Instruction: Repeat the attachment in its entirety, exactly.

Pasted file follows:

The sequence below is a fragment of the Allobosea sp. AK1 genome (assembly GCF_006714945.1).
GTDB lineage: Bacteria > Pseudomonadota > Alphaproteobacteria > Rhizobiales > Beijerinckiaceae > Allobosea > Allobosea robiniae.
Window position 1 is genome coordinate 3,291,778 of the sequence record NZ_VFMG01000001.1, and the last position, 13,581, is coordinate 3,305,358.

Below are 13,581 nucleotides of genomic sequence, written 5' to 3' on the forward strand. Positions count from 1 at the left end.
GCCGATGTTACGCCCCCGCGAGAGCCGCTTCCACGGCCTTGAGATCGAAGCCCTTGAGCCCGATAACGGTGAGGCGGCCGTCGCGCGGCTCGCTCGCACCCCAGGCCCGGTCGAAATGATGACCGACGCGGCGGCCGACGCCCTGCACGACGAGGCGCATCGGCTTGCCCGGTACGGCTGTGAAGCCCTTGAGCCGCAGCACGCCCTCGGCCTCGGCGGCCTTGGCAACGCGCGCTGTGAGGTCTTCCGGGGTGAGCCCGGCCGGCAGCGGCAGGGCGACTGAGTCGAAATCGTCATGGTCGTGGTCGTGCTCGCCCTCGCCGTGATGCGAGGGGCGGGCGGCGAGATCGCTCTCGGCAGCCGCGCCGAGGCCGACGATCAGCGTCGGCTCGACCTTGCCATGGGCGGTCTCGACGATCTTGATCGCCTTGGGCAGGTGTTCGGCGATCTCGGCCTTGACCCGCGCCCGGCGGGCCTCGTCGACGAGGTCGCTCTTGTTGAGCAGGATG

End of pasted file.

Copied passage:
The sequence below is a fragment of the Allobosea sp. AK1 genome (assembly GCF_006714945.1).
GTDB lineage: Bacteria > Pseudomonadota > Alphaproteobacteria > Rhizobiales > Beijerinckiaceae > Allobosea > Allobosea robiniae.
Window position 1 is genome coordinate 3,291,778 of the sequence record NZ_VFMG01000001.1, and the last position, 13,581, is coordinate 3,305,358.

Below are 13,581 nucleotides of genomic sequence, written 5' to 3' on the forward strand. Positions count from 1 at the left end.
GCCGATGTTACGCCCCCGCGAGAGCCGCTTCCACGGCCTTGAGATCGAAGCCCTTGAGCCCGATAACGGTGAGGCGGCCGTCGCGCGGCTCGCTCGCACCCCAGGCCCGGTCGAAATGATGACCGACGCGGCGGCCGACGCCCTGCACGACGAGGCGCATCGGCTTGCCCGGTACGGCTGTGAAGCCCTTGAGCCGCAGCACGCCCTCGGCCTCGGCGGCCTTGGCAACGCGCGCTGTGAGGTCTTCCGGGGTGAGCCCGGCCGGCAGCGGCAGGGCGACTGAGTCGAAATCGTCATGGTCGTGGTCGTGCTCGCCCTCGCCGTGATGCGAGGGGCGGGCGGCGAGATCGCTCTCGGCAGCCGCGCCGAGGCCGACGATCAGCGTCGGCTCGACCTTGCCATGGGCGGTCTCGACGATCTTGATCGCCTTGGGCAGGTGTTCGGCGATCTCGGCCTTGACCCGCGCCCGGCGGGCCTCGTCGACGAGGTCGCTCTTGTTGAGCAGGATG